Open Question to the Community About Dependency

I am going to show by green skin here, but that is what this blog is all about…

I am working on a project management application where all task would be stored in one table. These tasks have a status field. The status field had a pick list (waiting, in progress, complete). Some tasks depend on the completion of other tasks (zero or one to many relationship in a single table). If a an item has a child item, I want the status to automatically be “waiting” and I want it to be read-only unless the status in the child item is set to “complete.”

I hope that makes sense. For clarity’s sake:

  • If the child item’s status is “waiting” or “in progress”, the parent item’s status is automatically set to “waiting” and it cannot be changed.
  • If the child item’s status is “complete”, the parent item’s status is editable.

I am not looking for complete instructions, but pointers to resources would be appreciated.

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Seriously, Don’t Be Afraid of Code

I am loosely following the ProjectTrek example in “Beginning Microsoft Visual Studio LightSwitch Development” to create a project tracker of my own. As I was learning about calculated fields, an epiphany hit. Here it is.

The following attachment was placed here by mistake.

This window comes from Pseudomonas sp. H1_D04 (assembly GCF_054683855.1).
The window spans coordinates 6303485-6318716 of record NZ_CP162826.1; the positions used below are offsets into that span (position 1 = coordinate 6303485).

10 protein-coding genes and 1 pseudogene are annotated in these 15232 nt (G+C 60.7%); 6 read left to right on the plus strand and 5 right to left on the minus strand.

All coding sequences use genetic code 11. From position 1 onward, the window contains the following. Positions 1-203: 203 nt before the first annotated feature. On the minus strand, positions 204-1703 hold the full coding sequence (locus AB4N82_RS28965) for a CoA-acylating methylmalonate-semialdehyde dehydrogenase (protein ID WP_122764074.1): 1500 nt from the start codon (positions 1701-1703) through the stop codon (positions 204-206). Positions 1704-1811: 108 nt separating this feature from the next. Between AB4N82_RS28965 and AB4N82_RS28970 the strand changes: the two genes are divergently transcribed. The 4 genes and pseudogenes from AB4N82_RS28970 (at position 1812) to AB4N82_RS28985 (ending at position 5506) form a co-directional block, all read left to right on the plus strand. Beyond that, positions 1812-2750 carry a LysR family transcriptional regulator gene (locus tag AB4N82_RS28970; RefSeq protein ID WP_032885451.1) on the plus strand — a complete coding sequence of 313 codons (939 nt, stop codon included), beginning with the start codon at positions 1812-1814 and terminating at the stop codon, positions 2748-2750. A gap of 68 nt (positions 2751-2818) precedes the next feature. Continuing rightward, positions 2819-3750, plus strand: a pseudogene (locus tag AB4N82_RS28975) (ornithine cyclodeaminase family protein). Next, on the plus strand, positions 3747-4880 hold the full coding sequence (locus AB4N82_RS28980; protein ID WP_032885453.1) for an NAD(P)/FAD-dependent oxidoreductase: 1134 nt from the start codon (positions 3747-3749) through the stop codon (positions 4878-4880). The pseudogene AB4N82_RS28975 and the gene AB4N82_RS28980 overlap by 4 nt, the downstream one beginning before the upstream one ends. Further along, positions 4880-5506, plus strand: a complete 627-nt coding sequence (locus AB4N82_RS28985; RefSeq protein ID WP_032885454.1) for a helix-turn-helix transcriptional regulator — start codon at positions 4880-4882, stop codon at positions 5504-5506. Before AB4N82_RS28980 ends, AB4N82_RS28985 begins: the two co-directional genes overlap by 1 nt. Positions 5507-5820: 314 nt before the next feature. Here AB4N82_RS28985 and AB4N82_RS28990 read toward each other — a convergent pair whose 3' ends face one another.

LightSwitch is a great tool for modeling and displaying data, but its real value exists in its ability to empower non-coders (like me) to use code to accomplish the things they want to do when code is needed. In fact, it may be a great way to start learning how to write code.

For example, I want to add calculated fields to add total hours and total costs for a project. I can’t point-and-click to make that happen, but LightSwitch makes it very easy. All I need to do is add a calculated field to the entity (using the Computed Property button) and then click the Edit Method link in the Properties Pane for the property I just added.

When I click that Edit Method link, LightSwitch adds a method to the code for me. All I have to do is add the calculation function. Below is the code for two calculated fields. The only part I had to write are highlighted.

I didn’t know how to write those lines, but finding help on the Web is pretty easy. Also notice that LightSwitch called all the appropriate methods it needed (the first five lines) and then set up my new method for me. This may seem simple for a seasoned coder, but it probably would have taken me days to figure it out.

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